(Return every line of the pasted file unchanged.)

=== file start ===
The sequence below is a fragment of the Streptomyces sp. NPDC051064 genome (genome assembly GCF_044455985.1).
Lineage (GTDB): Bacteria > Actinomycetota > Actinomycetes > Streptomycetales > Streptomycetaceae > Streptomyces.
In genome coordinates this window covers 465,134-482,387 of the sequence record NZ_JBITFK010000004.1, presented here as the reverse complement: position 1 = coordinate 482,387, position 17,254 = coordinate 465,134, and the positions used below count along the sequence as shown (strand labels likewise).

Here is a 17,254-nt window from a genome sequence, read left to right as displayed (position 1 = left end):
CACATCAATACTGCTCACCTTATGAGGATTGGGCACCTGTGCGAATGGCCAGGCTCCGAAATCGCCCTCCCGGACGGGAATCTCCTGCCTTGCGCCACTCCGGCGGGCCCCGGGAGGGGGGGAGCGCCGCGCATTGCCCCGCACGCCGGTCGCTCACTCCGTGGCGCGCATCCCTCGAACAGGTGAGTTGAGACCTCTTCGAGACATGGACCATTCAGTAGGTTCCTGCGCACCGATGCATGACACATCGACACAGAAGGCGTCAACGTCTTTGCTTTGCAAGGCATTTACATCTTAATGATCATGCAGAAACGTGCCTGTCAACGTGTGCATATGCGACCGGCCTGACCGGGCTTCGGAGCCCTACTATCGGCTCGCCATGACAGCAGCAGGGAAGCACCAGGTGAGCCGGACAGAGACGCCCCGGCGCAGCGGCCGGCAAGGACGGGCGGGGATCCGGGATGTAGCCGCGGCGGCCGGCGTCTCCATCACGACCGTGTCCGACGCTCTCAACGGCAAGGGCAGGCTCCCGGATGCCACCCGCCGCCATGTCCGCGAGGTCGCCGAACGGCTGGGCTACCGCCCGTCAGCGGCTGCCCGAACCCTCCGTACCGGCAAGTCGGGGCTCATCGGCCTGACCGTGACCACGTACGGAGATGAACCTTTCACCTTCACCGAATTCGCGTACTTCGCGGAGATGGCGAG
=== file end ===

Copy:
The sequence below is a fragment of the Streptomyces sp. NPDC051064 genome (genome assembly GCF_044455985.1).
Lineage (GTDB): Bacteria > Actinomycetota > Actinomycetes > Streptomycetales > Streptomycetaceae > Streptomyces.
In genome coordinates this window covers 465,134-482,387 of the sequence record NZ_JBITFK010000004.1, presented here as the reverse complement: position 1 = coordinate 482,387, position 17,254 = coordinate 465,134, and the positions used below count along the sequence as shown (strand labels likewise).

Here is a 17,254-nt window from a genome sequence, read left to right as displayed (position 1 = left end):
CACATCAATACTGCTCACCTTATGAGGATTGGGCACCTGTGCGAATGGCCAGGCTCCGAAATCGCCCTCCCGGACGGGAATCTCCTGCCTTGCGCCACTCCGGCGGGCCCCGGGAGGGGGGGAGCGCCGCGCATTGCCCCGCACGCCGGTCGCTCACTCCGTGGCGCGCATCCCTCGAACAGGTGAGTTGAGACCTCTTCGAGACATGGACCATTCAGTAGGTTCCTGCGCACCGATGCATGACACATCGACACAGAAGGCGTCAACGTCTTTGCTTTGCAAGGCATTTACATCTTAATGATCATGCAGAAACGTGCCTGTCAACGTGTGCATATGCGACCGGCCTGACCGGGCTTCGGAGCCCTACTATCGGCTCGCCATGACAGCAGCAGGGAAGCACCAGGTGAGCCGGACAGAGACGCCCCGGCGCAGCGGCCGGCAAGGACGGGCGGGGATCCGGGATGTAGCCGCGGCGGCCGGCGTCTCCATCACGACCGTGTCCGACGCTCTCAACGGCAAGGGCAGGCTCCCGGATGCCACCCGCCGCCATGTCCGCGAGGTCGCCGAACGGCTGGGCTACCGCCCGTCAGCGGCTGCCCGAACCCTCCGTACCGGCAAGTCGGGGCTCATCGGCCTGACCGTGACCACGTACGGAGATGAACCTTTCACCTTCACCGAATTCGCGTACTTCGCGGAGATGGCGAG